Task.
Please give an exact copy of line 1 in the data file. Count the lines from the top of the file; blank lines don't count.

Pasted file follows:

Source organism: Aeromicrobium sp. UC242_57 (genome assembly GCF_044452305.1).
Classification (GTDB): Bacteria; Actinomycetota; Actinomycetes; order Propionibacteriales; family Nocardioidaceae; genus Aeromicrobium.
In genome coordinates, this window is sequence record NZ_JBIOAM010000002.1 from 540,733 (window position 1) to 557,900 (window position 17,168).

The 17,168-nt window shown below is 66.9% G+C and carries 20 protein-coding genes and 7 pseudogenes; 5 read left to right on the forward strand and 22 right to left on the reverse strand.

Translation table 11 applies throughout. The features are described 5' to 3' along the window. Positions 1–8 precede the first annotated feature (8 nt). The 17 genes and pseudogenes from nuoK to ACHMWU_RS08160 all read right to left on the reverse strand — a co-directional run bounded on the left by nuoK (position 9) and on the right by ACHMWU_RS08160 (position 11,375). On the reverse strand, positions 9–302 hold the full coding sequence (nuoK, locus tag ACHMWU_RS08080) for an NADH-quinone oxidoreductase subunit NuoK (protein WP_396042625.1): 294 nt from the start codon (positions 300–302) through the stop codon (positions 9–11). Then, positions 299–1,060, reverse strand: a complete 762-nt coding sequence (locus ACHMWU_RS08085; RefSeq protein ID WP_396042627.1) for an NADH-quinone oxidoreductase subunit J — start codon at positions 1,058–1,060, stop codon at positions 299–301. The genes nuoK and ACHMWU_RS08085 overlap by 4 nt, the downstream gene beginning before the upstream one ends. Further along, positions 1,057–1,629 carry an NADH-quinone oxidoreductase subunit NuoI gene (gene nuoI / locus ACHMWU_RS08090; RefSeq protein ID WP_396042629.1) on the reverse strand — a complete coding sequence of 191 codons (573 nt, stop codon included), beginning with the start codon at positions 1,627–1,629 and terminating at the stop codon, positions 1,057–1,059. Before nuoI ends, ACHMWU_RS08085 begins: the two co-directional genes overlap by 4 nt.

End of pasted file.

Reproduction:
Source organism: Aeromicrobium sp. UC242_57 (genome assembly GCF_044452305.1).